In 1932, Nichols wrote Down the Garden Path. It became an instant bestseller on both sides of the Atlantic. In the book, Nichols wrote about his 1928 purchase of a weekend retreat, a thatched cottage in the village of Glatton. Nichols knew nothing about gardening when he bought the cottage, so he shared every discovery and disaster in his books. Based on the positive response to his first book, Nichols wrote two more books on his Glatton experiences. The second book was “A Thatched Roof” (released in 1933), and the third was “A Village in a Valley” (released in 1934). The books are referred to as “The Glatton Trilogy” or “The Allways Chronicles.”

Here are some excerpts from Nichol's first book, Down the Garden Path:

“...a cyclamen that looks like a flight of butterflies, frozen for a single, exquisite moment in the white heart of Time...”

 

“It was not till I experimented with seeds plucked straight from a growing plant that I had my first success...the first thrill of creation...the first taste of blood. This, surely, must be akin to the pride of paternity...indeed, many soured bachelors would wager that it must be almost as wonderful to see the first tiny crinkled leaves of one's first plant as to see the tiny crinkled face of one's first child.”

 

“I had never ‘taken a cutting’ before… .Do you not realize that the whole thing is miraculous? It is exactly as though you were to cut off your wife’s leg, stick it in the lawn, and be greeted on the following day by an entirely new woman, sprung from the leg, advancing across the lawn to meet you.”

 

 


Today's book recommendation: The Proven Winners Garden Book by Ruth Rogers Clausen and Thomas Christopher

 

This book is the ultimate gardening guide for all reader levels. It is super easy to read with excellent, clear instructions. Proven Winners is known as the #1 Plant Brand - and just like their quality plants, this book does not disappoint. In this book, you get three awesome things. First, Garden Plans. But, not just any garden plan; Simple Garden Plans. Strategies for attracting pollinators, methods for creating the most fragrant garden, plans for a charming garden, and so on. Second, Clausen and Christopher have put together dozens of recipes for beautiful containers. Just like a cookbook, these recipes are proven, and they are geared toward providing curb appeal, color, texture, and pizzazz to everything from small spaces to the average home lot. Finally, this guide offers beneficial lessons on how to buy the best plants and also on maintenance, the aspect of gardening so many struggle with.

If you are a new gardener, this book will be your bible for getting started in the right way, maximizing your effort, avoiding hours of research on plants and design, helping you achieve stunning results in a single season.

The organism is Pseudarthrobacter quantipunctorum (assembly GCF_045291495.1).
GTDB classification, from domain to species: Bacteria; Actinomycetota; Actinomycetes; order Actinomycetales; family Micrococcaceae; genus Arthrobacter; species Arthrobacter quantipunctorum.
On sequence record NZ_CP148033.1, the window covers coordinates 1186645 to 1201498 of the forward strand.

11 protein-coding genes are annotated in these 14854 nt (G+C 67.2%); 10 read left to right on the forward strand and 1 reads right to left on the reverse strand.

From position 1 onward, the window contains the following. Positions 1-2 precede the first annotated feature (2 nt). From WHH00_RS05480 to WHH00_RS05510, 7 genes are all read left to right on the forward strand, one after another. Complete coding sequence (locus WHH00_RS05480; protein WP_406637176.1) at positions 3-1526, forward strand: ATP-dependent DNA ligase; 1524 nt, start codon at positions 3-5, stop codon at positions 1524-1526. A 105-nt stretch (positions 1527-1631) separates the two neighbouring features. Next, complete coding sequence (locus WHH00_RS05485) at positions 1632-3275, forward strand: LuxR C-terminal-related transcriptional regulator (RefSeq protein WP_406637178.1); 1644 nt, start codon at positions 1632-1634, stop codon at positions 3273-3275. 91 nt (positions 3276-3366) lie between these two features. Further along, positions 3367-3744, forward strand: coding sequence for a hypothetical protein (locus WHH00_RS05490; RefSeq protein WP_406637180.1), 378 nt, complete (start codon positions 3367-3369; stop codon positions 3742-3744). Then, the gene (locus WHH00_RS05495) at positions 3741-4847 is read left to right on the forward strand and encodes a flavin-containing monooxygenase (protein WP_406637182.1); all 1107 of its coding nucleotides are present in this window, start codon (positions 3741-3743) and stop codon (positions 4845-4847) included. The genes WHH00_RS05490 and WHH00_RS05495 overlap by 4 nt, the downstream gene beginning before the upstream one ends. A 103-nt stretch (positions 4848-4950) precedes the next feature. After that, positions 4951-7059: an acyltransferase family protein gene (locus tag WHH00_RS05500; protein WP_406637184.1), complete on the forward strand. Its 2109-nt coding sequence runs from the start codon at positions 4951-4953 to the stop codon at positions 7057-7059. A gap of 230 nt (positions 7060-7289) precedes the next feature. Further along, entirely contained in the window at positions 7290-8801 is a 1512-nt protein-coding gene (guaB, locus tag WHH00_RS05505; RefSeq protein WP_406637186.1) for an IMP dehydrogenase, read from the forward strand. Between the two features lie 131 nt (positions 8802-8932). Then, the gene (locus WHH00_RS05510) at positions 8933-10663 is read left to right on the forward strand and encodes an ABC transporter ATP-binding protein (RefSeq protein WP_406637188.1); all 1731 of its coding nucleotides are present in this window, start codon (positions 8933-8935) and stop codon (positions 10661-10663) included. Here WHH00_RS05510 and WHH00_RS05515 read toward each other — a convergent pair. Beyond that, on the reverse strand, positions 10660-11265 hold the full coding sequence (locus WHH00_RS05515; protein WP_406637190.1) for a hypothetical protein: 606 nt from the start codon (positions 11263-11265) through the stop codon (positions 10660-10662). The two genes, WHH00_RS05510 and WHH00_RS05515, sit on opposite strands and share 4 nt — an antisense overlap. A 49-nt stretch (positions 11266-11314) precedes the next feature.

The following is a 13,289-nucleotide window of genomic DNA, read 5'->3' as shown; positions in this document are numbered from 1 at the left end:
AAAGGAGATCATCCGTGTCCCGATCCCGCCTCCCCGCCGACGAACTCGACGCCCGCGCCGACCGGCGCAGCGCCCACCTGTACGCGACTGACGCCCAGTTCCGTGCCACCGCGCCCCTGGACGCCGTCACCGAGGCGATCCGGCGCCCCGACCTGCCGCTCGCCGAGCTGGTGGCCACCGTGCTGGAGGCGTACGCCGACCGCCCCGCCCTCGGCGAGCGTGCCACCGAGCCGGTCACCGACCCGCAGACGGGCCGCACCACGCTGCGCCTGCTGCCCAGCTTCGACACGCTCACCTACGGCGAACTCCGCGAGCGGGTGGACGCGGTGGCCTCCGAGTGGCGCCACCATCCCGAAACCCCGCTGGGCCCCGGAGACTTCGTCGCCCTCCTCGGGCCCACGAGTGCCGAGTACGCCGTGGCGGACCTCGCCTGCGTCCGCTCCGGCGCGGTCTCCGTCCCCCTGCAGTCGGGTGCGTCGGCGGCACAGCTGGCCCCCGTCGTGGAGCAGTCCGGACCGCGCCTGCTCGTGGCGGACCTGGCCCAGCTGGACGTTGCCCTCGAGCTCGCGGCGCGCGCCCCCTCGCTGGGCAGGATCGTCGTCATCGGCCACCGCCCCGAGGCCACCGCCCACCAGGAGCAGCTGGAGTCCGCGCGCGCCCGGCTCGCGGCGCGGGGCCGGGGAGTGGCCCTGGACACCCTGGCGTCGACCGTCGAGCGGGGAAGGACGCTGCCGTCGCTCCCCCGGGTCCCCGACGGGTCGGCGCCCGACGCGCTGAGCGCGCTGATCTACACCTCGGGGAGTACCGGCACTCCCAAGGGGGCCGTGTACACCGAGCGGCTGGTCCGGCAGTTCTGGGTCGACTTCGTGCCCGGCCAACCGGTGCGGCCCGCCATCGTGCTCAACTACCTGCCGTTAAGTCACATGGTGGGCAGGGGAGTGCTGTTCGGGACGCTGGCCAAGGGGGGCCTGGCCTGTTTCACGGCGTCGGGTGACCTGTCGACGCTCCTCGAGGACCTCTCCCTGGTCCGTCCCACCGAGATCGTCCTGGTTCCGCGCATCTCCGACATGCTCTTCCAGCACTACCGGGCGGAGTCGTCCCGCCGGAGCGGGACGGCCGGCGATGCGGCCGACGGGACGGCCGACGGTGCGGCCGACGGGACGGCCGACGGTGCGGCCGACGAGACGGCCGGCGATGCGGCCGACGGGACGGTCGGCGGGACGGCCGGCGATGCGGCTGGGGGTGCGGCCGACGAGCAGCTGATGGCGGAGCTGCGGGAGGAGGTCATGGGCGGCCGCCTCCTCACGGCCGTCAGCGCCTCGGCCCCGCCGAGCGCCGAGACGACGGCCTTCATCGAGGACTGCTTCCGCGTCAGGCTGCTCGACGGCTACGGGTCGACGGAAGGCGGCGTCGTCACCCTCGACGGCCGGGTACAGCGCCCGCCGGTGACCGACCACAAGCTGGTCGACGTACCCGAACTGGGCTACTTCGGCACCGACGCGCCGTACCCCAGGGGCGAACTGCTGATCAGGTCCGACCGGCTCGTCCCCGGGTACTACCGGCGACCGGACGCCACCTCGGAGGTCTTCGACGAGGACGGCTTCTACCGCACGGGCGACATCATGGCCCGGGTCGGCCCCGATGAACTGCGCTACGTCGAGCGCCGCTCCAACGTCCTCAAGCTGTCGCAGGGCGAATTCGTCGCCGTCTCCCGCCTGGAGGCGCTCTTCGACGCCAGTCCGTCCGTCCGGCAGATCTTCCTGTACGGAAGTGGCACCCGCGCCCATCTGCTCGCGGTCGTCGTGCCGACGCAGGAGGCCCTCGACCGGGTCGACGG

Today's Garden Chore

Start saving seeds and make cuttings of the plants you want to increase for next year.

Focus on your top performers and sentimental favorites in order to cultivate even better stock next year. Stay active in your garden now - don't leave the best of this year's garden to history.

 

 

 


Something Sweet
Reviving the little botanic spark in your heart

On this day in 1903, the Akron Beacon Journal out of Akron, Ohio, announced Carnation Day.

Here's what it said:

"The Anniversary of President McKinley's Death Will be Noted by the Wearing of His Favorite Flower by Akron Citizens.

Next Monday will be the second anniversary of the death of President McKinley, and has been called "Red Carnation day," in honor of his favorite flower. President McKinley was shot by Leon Czolgosz, in the Temple of Music at the Buffalo exposition, September 6, 1901.

The shooting occurred late in the afternoon and inside of an hour, every man, woman, and child within reach of the telegraph instrument heard the sorrowful news, and were sending up prayers for the recovery of the president.

After the shooting, President McKinley was taken to the home of John G. Milburn, president of the exposition company, where he lingered; while hopeful and then depressing bulletins were issued from his bedside, until finally on September 14, he passed from life.

Last year the president's favorite flower was worn by hundreds in this city, and it is expected that next Monday will see nearly every one wearing the flower that usually adorned the lapel of the third martyr president."

 

 


Thanks for listening to the daily gardener,
and remember:
"For a happy, healthy life, garden every day."